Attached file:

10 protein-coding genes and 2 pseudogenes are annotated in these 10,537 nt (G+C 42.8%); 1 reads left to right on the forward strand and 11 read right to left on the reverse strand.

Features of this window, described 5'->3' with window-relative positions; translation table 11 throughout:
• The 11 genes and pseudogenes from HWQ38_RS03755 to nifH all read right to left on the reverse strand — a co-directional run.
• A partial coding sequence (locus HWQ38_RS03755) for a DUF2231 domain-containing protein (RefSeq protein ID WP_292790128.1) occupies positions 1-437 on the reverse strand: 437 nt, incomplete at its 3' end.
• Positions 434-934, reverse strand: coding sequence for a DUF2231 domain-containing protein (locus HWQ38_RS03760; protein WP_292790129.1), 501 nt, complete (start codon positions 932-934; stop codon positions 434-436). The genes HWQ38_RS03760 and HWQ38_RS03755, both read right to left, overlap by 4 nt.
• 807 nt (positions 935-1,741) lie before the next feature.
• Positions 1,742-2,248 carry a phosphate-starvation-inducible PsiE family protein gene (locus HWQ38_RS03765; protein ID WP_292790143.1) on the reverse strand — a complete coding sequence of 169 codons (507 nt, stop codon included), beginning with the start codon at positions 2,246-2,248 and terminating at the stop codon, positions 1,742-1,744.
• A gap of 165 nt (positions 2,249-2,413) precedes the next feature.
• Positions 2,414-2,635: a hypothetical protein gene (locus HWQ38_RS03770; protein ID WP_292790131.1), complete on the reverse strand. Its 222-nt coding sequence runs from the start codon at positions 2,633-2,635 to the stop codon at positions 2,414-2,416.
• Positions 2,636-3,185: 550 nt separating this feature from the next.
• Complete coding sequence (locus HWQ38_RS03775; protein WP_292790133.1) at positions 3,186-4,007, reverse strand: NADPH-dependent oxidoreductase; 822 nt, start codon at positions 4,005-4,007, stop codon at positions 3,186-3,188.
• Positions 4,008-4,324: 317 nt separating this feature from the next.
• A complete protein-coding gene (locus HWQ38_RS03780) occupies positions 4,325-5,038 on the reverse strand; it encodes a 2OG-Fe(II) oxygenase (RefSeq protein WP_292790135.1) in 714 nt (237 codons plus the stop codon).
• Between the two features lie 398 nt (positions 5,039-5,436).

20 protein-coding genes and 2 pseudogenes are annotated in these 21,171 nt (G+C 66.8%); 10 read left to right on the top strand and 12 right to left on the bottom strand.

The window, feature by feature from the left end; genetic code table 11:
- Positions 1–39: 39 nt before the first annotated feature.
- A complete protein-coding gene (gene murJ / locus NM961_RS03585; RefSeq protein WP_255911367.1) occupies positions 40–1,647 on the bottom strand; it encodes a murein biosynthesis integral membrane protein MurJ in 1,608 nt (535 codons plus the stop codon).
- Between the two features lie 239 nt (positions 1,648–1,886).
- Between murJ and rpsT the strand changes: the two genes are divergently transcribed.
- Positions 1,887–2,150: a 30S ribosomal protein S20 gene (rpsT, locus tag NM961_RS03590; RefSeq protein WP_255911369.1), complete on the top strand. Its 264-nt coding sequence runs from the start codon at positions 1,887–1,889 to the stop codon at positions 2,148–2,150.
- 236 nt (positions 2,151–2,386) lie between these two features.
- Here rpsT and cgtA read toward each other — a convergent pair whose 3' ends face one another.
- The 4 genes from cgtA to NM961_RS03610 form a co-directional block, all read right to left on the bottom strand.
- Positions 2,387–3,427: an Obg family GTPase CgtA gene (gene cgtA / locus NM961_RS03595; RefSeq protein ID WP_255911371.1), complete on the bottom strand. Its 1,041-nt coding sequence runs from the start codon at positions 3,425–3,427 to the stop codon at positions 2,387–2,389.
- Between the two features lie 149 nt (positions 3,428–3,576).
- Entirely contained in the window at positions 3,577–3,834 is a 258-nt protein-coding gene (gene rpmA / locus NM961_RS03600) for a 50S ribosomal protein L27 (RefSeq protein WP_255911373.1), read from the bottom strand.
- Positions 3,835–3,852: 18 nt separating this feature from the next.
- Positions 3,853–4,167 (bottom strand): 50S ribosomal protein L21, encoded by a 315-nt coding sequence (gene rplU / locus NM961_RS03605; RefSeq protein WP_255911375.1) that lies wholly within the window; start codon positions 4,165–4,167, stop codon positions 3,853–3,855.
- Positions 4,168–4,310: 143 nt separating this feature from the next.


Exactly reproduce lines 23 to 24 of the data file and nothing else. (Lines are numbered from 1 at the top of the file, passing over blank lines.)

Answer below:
- Here rpsT and cgtA read toward each other — a convergent pair whose 3' ends face one another.
- The 4 genes from cgtA to NM961_RS03610 form a co-directional block, all read right to left on the bottom strand.